World-renowned geophysicist Dr. Estella Atekwana will join UC Davis in August
Estella Atekwana, a geophysicist and the dean of the College of Earth, Ocean and Environment at the University of Delaware, will become UC Davis’ new dean of the College of Letters and Science effective Aug. 1, 2021.
Before becoming a professor, she received her Ph.D. from Dalhousie University as well as her Master’s and an undergraduate degree from Howard University in Geology/Earth Science.
Ari Kelman, the interim dean of the College of Letters and Science since March 2020, said Atekwana has a remarkable record as a leader in higher education.
“At every stop along her career, she has earned the respect of faculty, staff, students and alumni,” Kelman said.
The College of Letters and Science is UC Davis’ largest college, encompassing 55 undergraduate majors from comparative literature to statistics.
Atekwana said in an email sent to students in the college that she knew immediately that UC Davis was where she wanted to be, adding that she felt “inspired” to be part of the university’s growing success.
Beitong Li, a fourth-year triple major in economics, statistics and linguistics, has been a Letters and Science Ambassador for the past two years.
“I believe it’s great to have a new dean because it means things will change a little bit,” Li said.
Atekwana’s research background is in geology, and her research includes studies of the Albertine Rift, an extremely biodiverse area in central Africa created by the Earth’s tectonic plates pulling away from each other.
“Dr. Atekwana is a world-class scholar who understands both the potential for world-changing research and also the extraordinary demands on researchers in a variety of fields,” Kelman said.
She has received awards both nationally and internationally for her work from organizations including the American Geophysical Union, the Geochemical Society and National Association of Black Geoscientists.
“Davis is a tier one research university, that sets us apart from other universities which might have a different focus, so I say it’s amazing,” Li said. “She cares about it because it’s a part of her background or identity—obviously that’s a great thing.”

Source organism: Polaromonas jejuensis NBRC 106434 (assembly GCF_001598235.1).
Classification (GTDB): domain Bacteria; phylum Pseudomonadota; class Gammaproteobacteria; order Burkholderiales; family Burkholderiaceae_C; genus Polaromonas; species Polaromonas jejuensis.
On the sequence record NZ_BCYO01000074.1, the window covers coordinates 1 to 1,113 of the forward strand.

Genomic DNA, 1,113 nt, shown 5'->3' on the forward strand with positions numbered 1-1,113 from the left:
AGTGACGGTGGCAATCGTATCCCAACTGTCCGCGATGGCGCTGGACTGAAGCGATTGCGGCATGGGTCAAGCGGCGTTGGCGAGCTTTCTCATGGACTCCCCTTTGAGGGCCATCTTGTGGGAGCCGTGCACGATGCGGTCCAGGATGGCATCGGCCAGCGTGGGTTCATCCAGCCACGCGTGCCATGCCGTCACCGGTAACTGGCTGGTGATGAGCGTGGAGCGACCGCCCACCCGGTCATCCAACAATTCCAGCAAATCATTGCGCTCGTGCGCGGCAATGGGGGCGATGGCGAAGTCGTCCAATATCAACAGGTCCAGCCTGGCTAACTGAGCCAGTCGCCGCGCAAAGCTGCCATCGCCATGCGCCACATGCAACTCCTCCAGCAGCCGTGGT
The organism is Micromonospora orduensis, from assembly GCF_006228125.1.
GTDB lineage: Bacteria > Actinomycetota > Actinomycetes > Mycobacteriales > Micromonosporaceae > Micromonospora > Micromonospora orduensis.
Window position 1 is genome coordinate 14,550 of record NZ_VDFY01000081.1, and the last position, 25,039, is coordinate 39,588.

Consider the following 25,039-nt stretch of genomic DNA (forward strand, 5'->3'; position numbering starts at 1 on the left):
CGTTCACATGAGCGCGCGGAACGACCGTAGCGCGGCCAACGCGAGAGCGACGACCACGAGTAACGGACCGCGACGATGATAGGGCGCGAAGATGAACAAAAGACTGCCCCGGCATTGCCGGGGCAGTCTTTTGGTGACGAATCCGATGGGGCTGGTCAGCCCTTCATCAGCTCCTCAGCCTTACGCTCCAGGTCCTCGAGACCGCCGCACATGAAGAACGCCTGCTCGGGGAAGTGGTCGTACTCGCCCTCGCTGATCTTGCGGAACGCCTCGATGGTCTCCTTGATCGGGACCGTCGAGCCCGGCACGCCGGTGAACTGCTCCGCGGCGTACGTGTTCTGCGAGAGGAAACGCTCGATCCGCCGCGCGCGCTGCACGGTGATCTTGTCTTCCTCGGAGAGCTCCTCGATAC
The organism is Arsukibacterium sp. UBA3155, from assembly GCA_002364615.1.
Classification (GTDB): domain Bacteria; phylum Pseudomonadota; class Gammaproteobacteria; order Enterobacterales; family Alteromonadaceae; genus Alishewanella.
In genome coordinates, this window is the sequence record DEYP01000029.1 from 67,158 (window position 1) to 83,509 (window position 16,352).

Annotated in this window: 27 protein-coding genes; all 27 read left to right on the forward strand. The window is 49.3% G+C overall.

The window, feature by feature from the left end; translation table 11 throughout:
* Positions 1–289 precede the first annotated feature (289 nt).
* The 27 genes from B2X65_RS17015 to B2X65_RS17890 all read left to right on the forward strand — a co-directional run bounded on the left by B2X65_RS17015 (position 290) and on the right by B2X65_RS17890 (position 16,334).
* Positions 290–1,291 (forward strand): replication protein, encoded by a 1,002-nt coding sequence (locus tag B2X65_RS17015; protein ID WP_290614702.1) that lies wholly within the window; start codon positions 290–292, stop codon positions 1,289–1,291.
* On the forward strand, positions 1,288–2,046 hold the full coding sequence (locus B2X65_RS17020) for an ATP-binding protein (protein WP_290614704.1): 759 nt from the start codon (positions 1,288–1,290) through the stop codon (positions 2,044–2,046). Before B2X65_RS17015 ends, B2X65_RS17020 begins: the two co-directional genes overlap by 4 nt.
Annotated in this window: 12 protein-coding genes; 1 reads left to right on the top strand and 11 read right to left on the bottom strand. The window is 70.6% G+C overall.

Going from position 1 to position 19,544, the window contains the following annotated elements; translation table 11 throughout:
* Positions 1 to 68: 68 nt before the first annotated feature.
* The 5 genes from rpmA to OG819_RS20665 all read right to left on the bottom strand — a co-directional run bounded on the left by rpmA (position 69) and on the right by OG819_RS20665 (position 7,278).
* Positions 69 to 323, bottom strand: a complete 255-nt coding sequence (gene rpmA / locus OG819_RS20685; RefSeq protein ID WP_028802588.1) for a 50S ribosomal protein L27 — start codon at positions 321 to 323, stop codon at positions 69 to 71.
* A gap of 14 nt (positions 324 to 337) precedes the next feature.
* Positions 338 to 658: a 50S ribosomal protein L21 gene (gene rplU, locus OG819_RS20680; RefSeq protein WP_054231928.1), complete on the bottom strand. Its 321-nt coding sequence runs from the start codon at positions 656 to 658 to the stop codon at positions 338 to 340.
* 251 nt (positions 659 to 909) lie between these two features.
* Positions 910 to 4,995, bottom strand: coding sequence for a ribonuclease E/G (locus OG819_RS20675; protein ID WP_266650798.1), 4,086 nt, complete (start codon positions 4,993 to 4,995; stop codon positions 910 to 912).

As a dean at the University of Delaware, Atekwana created a fellowship to support historically underrepresented graduate students and created a 10-year strategic plan for the university, entitled The Changing Earth: Working Together for a Sustainable Future.
Kabir Sahni, a third-year communications and international relations double major, served on the recruitment advisory committee for the new dean.
“One of the biggest things for me I wanted to see within the College of Letters and Science was someone in leadership that represents a large part of the school,” Sahni said. “I wanted to see diversity and inclusion programs implemented within the college.”
Atekwana has been working in academia for the last 30 years at the University of Delaware, Oklahoma State University, Missouri University of Science and Technology and Western Michigan University.
“I think her own experience in the laboratory and the classroom informs her interactions with faculty and students in ways that are likely to be inspiring and transformative for the L&S community,” Kelman said.
Sahni said that though Atekwana’s accomplishments as a geologist are impressive, a dean’s most important quality, for him, is a strong understanding of the student experience.
“I think the end goal is to realize that at one point, [a dean was] a graduate assistant and then a professor,” Sahni said. “So they know the kind of spaces that we would be ascending and where we are trying to go.”
Written by: Kathleen Quinn — firstname.lastname@example.org